This was outrageous, on the face of it, and also incomprehensible, since Kant's moral philosophy is so closely bound up with man's faculty of judgment, which rules out blind obedience.

5. Pope Francis used Kant's work to condemn consumerism.

Pope Francis has relied on Kant's notion of the categorical imperative to address the global problem of overconsumption of resources. The pope believed a worldwide system of distribution and consumption in which a minority consumes a great percentage of food and goods is inherently immoral because it defies Kant's notion of universalization—in other words, the present levels of consumption wouldn't be sustainable if they were extended to everyone universally. The pope described his view on the matter in relation to growing populations around the world, claiming:

To blame population growth instead of extreme and selective consumerism on the part of some, is one way of refusing to face the issues. It is an attempt to legitimize the present model of distribution, where a minority believes that it has a right to consume in a way which can never be universalized, since the planet could not even contain the waste products of such consumption.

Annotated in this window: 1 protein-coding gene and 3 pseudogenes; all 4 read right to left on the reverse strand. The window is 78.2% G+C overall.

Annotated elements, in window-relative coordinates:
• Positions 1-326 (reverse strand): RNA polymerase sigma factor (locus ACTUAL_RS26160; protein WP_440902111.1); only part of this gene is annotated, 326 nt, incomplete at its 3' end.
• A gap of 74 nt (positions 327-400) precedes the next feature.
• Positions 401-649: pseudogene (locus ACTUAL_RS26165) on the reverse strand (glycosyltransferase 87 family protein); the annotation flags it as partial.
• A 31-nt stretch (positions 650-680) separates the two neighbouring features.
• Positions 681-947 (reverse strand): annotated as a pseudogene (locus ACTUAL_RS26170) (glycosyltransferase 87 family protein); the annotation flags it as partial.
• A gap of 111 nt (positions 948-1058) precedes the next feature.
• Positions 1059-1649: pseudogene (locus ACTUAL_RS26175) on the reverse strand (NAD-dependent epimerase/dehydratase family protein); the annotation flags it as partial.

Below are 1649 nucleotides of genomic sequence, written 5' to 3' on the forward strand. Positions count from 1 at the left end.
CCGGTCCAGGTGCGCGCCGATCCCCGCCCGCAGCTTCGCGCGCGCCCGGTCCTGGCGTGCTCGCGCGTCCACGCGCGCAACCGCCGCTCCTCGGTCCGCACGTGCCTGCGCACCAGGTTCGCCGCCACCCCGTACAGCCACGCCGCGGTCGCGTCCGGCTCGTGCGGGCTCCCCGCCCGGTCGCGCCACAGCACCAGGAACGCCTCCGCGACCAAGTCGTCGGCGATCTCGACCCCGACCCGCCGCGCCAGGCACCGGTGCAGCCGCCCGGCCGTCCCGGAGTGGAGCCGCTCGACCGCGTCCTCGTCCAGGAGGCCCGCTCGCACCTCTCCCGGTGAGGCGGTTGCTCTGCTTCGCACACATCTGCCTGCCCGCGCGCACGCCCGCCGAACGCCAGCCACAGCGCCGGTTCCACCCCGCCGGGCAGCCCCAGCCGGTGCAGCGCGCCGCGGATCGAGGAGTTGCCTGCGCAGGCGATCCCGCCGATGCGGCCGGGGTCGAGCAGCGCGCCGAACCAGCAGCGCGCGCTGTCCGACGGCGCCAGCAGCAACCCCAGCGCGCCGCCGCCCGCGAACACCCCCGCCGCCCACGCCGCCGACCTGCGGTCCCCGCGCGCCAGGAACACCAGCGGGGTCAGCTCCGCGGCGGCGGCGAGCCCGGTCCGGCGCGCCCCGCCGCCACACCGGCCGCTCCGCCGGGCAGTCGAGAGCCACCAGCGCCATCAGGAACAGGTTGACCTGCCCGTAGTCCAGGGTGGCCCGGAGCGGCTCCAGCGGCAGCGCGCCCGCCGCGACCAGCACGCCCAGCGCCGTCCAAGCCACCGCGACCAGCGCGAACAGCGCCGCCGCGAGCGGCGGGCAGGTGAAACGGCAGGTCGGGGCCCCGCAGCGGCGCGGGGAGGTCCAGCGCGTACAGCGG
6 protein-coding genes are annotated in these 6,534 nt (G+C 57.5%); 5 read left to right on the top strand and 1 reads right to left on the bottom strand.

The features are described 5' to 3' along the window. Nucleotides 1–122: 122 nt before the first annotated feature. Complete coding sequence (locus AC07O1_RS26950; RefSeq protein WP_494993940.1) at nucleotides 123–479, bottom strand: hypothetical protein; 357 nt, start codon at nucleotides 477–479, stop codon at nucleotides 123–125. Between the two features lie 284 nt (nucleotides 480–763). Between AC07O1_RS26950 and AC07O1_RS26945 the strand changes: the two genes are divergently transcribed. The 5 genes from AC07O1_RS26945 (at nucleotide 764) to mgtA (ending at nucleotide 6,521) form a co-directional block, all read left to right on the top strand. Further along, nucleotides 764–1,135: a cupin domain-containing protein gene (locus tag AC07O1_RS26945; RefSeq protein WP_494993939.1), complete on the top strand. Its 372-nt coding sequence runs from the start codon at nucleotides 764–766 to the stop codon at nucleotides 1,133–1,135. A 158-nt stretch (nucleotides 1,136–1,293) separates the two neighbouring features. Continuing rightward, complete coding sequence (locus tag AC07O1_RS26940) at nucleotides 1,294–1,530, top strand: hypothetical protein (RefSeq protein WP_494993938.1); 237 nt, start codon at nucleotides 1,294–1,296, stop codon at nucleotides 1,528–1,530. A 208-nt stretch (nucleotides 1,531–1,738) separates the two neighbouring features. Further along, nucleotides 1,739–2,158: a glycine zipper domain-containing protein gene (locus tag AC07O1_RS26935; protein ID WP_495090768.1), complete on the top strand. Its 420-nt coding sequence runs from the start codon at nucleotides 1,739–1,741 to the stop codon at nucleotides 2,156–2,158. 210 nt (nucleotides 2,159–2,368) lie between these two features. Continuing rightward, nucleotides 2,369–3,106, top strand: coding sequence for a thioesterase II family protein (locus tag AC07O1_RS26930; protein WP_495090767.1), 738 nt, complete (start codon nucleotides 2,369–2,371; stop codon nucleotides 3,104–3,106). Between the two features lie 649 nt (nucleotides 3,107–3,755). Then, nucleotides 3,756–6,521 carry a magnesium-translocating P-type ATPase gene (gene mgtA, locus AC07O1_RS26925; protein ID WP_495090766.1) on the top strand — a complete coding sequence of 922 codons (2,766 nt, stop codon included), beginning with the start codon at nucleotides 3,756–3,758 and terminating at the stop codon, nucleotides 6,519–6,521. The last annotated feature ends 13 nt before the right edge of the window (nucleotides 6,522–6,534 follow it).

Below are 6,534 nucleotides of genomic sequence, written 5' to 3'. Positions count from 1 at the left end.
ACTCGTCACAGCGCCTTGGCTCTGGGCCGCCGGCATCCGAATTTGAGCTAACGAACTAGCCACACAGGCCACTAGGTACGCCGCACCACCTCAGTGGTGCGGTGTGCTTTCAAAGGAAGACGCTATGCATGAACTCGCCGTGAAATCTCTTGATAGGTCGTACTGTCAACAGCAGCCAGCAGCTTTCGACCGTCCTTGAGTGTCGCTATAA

6. Kant's moral thought is often taught in elementary schools—as the "golden rule."

Despite its philosophical complexity, a highly "watered down" version of Kant's categorical imperative often works its way into elementary school curriculums. The "golden rule"—treat others the way you wish to be treated—is, in a way, a very simple form of Kant's principle of universalization stated by the categorical imperative. However, some scholars have noted there are actually very notable differences between the golden rule and the categorical imperative, and they proved it using thought experiments. The most commonly cited differentiating factor between the two is known as the "masochist example," which posits "with the Golden rule a masochist or a sadist would be justified in causing or receiving pain. This is not what the Kantian Principle would support."

7. Some of Kant's philosophical ideas are notably homophobic.

While Kant's Groundwork for the Metaphysics of Morals was a groundbreaking treatise of moral philosophy, contemporary scholars have noted some of his philosophical ideas presented in other works attempt to justify homophobic thought. In his Lectures on Ethics Kant posited that homosexuality was "contrary" to humanity's implicit goal of reproduction and continuation as a species. Critics have found Kant's description of homosexuality as "degrading" to the individual to be particularly harmful and offensive, as he writes homosexuality is: